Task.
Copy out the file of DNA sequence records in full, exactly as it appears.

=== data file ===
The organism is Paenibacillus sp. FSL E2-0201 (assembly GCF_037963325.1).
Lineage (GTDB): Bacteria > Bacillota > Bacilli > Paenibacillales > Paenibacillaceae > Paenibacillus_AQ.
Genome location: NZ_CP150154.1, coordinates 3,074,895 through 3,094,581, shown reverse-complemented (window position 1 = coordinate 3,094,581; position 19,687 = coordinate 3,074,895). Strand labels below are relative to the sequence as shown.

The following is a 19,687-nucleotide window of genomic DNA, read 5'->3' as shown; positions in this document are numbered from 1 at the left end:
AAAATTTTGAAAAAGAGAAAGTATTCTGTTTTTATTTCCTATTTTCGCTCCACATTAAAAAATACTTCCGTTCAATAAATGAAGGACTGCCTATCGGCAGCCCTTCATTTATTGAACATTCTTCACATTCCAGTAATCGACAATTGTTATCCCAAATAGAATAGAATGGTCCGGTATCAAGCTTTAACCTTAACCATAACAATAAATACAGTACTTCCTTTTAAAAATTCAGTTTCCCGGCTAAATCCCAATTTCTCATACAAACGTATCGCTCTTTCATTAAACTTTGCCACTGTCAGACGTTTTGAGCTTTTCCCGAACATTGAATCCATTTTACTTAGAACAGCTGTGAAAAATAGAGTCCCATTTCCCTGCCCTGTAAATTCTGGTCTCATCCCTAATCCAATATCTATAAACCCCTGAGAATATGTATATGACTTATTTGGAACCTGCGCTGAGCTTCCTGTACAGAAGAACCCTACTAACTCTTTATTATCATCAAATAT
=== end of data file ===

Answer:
The organism is Paenibacillus sp. FSL E2-0201 (assembly GCF_037963325.1).
Lineage (GTDB): Bacteria > Bacillota > Bacilli > Paenibacillales > Paenibacillaceae > Paenibacillus_AQ.
Genome location: NZ_CP150154.1, coordinates 3,074,895 through 3,094,581, shown reverse-complemented (window position 1 = coordinate 3,094,581; position 19,687 = coordinate 3,074,895). Strand labels below are relative to the sequence as shown.

The following is a 19,687-nucleotide window of genomic DNA, read 5'->3' as shown; positions in this document are numbered from 1 at the left end:
AAAATTTTGAAAAAGAGAAAGTATTCTGTTTTTATTTCCTATTTTCGCTCCACATTAAAAAATACTTCCGTTCAATAAATGAAGGACTGCCTATCGGCAGCCCTTCATTTATTGAACATTCTTCACATTCCAGTAATCGACAATTGTTATCCCAAATAGAATAGAATGGTCCGGTATCAAGCTTTAACCTTAACCATAACAATAAATACAGTACTTCCTTTTAAAAATTCAGTTTCCCGGCTAAATCCCAATTTCTCATACAAACGTATCGCTCTTTCATTAAACTTTGCCACTGTCAGACGTTTTGAGCTTTTCCCGAACATTGAATCCATTTTACTTAGAACAGCTGTGAAAAATAGAGTCCCATTTCCCTGCCCTGTAAATTCTGGTCTCATCCCTAATCCAATATCTATAAACCCCTGAGAATATGTATATGACTTATTTGGAACCTGCGCTGAGCTTCCTGTACAGAAGAACCCTACTAACTCTTTATTATCATCAAATAT